Fuzzy lived a dozen miles inland from Fredericksburg in the Civil War-haunted exurbia of Spotsylvania, on a wooded acre lot along a pond, a snug, rough-hewn house she’d bought at a good time after a divorce when she was still fairly young. Back in the 1980s, her present husband Grady had a major recording contract with A&M records. He still played and occasionally toured, but he now painted houses to pay the bills. He was having chronic back and knee problems, she said, and it was increasingly difficult for him to climb ladders.
He should be a contractor, I said.
He doesn’t think like that, she said.
We drove through the dark. There wasn't much traffic. The twisted hobgoblin mists of Civil War soldiers (we all die for each other, we’re not quite sure why) floated through the trees.
It was just short of midnight when she parked in front of her house along the pond. Grady was up. He was the sort of person I rarely met, strong, uncomplaining, honest, loyal. He rose to greet me. He was having as much trouble moving around as I was. We shook hands. He wore a brace, elbow to wrist, on his left arm.
What happened there? I asked.
Normal wear and tear. What about you?
Sat too long I think.
Where you coming from?
Gallup. I was in Vegas before that.
Where you headed?
Not sure yet, I admitted, and told them about my novel in progress, Whirlaway
Fuzzy was amused that I kept insisting on being a writer and finishing this novel Whirlaway
, when it was plain to any sensible person that if I hadn’t made some kind of mark by now it wasn’t going to happen.
We sat up late, caught up, listened to music, and drank good whiskey, three middle-aged adults who’d once believed with all their hearts they would one day be stars. Grady was working on a new album he planned to produce and release on his own. When he’d signed with A&M in the 1980s, his A&R guy wanted him to style himself after the benchmark pop stars of the day, Bryan Adams and Bruce Springsteen. He’d channeled Springsteen and when his album didn’t sell he was dropped from the label. Now free of commercial pressure and bad advice, he was working on what he liked. He played me two amazing, heartfelt songs. Velvety-voiced Fuzz backed him up. I thought it a shame that no one could hear them but me.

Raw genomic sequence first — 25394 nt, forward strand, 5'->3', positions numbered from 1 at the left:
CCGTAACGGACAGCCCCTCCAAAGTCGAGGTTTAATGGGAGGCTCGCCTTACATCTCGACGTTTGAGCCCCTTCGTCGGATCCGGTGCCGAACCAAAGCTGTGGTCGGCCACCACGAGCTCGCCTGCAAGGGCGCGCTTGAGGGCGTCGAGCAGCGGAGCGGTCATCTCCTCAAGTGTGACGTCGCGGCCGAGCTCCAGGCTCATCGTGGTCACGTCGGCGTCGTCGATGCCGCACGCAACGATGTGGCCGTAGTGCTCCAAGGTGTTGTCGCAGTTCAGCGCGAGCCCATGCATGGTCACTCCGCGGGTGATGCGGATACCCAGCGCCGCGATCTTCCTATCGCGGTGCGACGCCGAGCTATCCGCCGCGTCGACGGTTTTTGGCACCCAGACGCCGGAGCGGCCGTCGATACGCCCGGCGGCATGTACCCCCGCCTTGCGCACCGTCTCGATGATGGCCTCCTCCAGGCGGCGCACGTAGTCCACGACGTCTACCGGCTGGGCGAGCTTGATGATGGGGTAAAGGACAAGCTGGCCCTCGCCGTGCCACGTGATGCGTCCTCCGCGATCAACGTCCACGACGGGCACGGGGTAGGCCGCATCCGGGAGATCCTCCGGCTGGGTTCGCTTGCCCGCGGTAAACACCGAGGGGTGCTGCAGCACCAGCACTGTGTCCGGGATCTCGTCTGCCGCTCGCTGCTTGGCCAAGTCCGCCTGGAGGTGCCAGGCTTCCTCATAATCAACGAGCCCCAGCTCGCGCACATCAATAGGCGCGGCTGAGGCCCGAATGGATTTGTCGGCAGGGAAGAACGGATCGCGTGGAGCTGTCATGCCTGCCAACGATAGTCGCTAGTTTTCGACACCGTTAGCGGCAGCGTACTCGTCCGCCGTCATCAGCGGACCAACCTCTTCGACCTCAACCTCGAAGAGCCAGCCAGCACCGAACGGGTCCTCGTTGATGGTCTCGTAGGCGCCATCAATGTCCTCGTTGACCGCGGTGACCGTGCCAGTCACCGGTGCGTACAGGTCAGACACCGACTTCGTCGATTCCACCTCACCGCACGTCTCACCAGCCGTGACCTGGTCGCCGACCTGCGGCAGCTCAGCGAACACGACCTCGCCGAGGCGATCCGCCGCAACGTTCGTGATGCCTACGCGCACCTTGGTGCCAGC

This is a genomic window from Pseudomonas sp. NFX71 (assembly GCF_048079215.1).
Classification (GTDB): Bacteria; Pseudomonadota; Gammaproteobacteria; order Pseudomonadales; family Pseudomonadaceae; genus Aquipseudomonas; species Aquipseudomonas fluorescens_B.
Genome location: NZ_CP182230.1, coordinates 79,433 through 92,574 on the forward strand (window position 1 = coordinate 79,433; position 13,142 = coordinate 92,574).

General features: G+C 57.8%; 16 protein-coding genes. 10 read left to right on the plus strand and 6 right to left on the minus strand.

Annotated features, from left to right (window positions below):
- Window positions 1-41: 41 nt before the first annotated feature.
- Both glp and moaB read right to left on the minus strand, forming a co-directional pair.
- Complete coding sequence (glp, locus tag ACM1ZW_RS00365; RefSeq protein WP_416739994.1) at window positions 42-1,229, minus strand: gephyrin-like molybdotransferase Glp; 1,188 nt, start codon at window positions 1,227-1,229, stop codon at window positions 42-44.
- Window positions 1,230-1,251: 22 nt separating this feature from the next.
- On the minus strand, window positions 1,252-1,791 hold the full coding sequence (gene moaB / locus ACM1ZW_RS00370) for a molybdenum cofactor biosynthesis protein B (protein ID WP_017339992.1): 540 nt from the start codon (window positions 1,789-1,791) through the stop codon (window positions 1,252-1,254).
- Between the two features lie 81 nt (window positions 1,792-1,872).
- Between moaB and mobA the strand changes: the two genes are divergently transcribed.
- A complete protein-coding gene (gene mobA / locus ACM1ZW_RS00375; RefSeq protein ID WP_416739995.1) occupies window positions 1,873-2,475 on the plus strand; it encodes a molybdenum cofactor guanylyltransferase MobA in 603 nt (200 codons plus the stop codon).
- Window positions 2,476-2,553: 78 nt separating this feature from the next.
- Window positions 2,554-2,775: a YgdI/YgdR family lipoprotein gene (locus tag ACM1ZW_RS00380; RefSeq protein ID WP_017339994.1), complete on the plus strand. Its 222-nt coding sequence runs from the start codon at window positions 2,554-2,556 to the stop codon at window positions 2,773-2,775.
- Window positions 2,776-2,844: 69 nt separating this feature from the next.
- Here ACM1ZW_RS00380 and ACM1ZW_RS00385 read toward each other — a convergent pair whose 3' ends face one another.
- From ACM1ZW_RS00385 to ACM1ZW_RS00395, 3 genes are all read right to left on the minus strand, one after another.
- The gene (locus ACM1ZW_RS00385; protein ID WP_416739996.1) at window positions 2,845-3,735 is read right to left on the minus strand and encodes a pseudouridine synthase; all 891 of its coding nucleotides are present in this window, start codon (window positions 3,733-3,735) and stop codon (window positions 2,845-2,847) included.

At Grady’s urging, I read aloud two pages from Whirlaway
, which put Cousin Fuzz to sleep. I had made friends with Chowder by giving him a pretzel, though he had fallen asleep too.
Grady had spent two years bumming around the country, hopping freight and taking odd jobs, but couldn’t imagine anyone volunteering for 20, as I had. He wanted to know how I kept going.
I really don’t know, I said.
I’d love to be in your shoes, he said.
I’d trade places with you in a heartbeat, I said, if it wasn’t illegal to marry your first cousin in Virginia.
He laughed and poured me another drink. Fuzzy says you were a sickly child, bookworm, always getting beat up. Look at you now.
I’m not a dork anymore at least, I said, looking at the scars on my hands. But I’m almost 40 with nothing to show for it and I’m as angry and unhappy as any other rat in the American Rat Race.
That’s why you can’t give up, he said emphatically. What would you do then?
I studied my whiskey. Be a rat, I guess.
Exactly. Your song is all you’ve got, man, all anyone’s got. Don’t let them take it away from you.
÷ ÷ ÷
currently lives in Chadron, Nebraska. His work has appeared in The Atlantic Monthly, The Sun, Kenyon Review
, and The Coal City Review
. In addition to garnering numerous Pushcart and O. Henry nominations, Mr. Ballantine’s work has been included in the anthologies The Best American Short Stories 1998
and The Best American Essays 2006
is his most recent book.